The Drought Diaries: Lawn Begone!

By Eilene Lyon

While I wouldn’t say our decades-old drought is over, we had an unusual amount of moisture this past summer. We got over an inch of rain just last week. Normally August and September are what I call “brown season.” The grasses and forbs have died or gone dormant by then.

Even today, I see more green than I’m used to. On Saturday, I drove to Albuquerque through the desert. There, too, verdant views, water in the arroyos, full stock ponds, and standing water in low patches near the highway. Amazing!

One good summer will not cure our water deficiencies, though. When I reached Bernalillo, New Mexico, I crossed  over a dry Rio Grande. It no longer lives up to its name. All the water flowing from the Rocky Mountains has gone to irrigation and refilling empty reservoirs.

In many desert southwest cities and towns, landscaping is already confined to rock and native drought-tolerant plants. But lawns are still common in other areas, including Durango. Even some rural homes have massive areas of turf, primarily for looks.

A typical yard in an Albuquerque subdivision, featuring rock, pavers, native and drought-tolerant plants, and artificial turf!

Yes, agriculture uses the bulk of the West’s water, but that does not absolve residential users from the need to conserve.

Lawns are purely decorative, an aesthetic imported from wetter climates. You can’t eat them and nothing else does, either, especially when they’ve been sprayed with herbicides. I’m happy to report that people are getting the message and finding better ways to landscape around their homes.

One does not need to have bare dirt or a weed patch. Here’s a sampling of other options.

A mix of mulch, gravel, and paving stones offers contrast in textures and colors. Curving lines add aesthetic appeal.
Mulch can be combined with scattered plantings of shrubs and drought-tolerant plants.
Two front yards that eschew lawns. You can see that mulch tends to turn browner with age. Raised beds provide a space to grow edible plants.
A closer look at the second yard from the previous photo. Paving stones mixed with ground cover and low shrubs.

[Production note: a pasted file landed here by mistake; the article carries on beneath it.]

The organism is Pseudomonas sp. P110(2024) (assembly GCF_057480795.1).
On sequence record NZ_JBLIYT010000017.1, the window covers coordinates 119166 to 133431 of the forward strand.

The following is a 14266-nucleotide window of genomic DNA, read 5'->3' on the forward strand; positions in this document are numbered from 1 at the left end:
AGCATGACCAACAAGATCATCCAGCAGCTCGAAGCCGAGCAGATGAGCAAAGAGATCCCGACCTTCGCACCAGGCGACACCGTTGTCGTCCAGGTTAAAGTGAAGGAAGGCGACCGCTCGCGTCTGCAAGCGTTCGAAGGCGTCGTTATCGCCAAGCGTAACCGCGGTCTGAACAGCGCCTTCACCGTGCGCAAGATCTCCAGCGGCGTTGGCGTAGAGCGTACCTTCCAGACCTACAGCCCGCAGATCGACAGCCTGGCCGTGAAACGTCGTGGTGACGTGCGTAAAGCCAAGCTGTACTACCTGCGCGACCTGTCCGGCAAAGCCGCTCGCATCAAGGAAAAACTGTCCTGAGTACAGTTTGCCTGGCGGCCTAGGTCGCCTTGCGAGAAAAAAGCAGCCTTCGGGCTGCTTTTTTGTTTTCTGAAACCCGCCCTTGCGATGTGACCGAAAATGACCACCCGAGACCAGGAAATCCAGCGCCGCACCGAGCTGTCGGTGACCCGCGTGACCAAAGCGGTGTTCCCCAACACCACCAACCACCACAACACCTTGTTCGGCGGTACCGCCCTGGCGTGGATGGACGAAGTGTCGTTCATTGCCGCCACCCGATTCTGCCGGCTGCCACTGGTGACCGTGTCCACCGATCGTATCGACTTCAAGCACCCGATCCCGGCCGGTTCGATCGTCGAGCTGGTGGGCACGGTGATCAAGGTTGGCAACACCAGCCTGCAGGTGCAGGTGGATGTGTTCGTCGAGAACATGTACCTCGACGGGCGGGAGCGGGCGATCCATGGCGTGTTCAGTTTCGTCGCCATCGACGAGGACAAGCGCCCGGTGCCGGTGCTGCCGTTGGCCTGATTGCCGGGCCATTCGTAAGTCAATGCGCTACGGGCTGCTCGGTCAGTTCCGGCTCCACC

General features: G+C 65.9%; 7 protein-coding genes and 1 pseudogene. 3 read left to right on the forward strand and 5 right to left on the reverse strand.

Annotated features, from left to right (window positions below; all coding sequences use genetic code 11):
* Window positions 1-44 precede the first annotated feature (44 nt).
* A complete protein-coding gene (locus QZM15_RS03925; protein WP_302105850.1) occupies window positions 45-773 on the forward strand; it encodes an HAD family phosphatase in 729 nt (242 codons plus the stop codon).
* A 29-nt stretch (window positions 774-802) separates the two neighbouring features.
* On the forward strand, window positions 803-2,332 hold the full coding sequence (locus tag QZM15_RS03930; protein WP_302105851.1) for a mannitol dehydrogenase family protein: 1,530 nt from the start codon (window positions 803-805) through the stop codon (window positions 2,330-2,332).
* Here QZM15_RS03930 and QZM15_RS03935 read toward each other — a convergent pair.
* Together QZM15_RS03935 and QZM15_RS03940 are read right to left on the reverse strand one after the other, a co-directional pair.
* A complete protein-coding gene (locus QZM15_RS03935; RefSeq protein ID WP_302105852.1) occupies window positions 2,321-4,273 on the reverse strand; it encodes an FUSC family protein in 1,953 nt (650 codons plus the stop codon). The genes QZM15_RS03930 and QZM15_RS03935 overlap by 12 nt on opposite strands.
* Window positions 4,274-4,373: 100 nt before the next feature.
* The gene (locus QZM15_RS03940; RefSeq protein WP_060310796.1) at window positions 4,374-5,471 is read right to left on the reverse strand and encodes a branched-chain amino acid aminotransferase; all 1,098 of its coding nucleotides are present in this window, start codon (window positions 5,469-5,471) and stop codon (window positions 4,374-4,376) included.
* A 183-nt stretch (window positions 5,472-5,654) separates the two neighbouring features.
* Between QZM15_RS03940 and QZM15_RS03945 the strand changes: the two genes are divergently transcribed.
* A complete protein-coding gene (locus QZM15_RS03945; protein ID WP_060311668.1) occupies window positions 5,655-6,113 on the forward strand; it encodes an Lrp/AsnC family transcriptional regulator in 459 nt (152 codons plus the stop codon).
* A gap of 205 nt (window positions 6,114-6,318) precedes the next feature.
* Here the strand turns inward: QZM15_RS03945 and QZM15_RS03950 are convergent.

A colorful house using different shades of gravel in place of turf.
That strip of land between sidewalk and curb? Here’s one idea. No mowing (i.e. fossil fuel burning) required!
This homeowner uses large rocks, ground cover, low shrubs and succulent sedum to add visual interest to their small yard, and that strip by the curb.
Then, there is the edible yard. Only one tiny patch of lawn. Note the ground cover plants used outside the fence, next to the sidewalk.

The above group of photos were all taken in a two-block area in downtown Durango.

At our public library, the Durango Botanical Society has ripped out a large section of sod and replaced it with alternative landscaping. Better than concrete, all these ideas make efficient use of water and allow moisture to penetrate into the soil rather than contributing to stormwater runoff that can pollute the river and flood roadways.

Educational signs designed to look like open books dot the new garden.
They also added a mural of plants to a nearby wall. Maybe someday this section of lawn will go, too.

Feature image: Photo by Daniel Watson on Unsplash

52 thoughts on “The Drought Diaries: Lawn Begone!

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  1. We had the opposite—an incredibly dry summer. I am looking into less grass on the lawn of our new home in anticipation of water shortages and for all the other reasons you mentioned. It just makes sense.

    Liked by 2 people

  2. Nice article. One of the most beautiful gardens I’ve ever seen was in California using nothing but succulents. Coming from the Midwest that’s saying a lot.

    Liked by 2 people

    1. When I moved here after living in places like Ohio and western Oregon, I did not care for brown. Now, after 37 years, I really have come to appreciate the beauty of the desert and the spare green it offers. Thanks for reading and commenting, Tonya!

      Liked by 2 people

  3. Gorgeous photos of those gardens! My sister lived in Tuscon for two years and I remember the cacti in her front garden 🙂 Xeriscaping is catching on up here in BC as well as our summers have become drier. We seeded drought tolerant grass and don’t treat it with anything or water it. The bears will eat the clover and dandelions as will the deer. The bees love them as well 🙂 I have planted drought tolerant perennials as well that need little watering. We’re on a well, but still try not to use water excessively.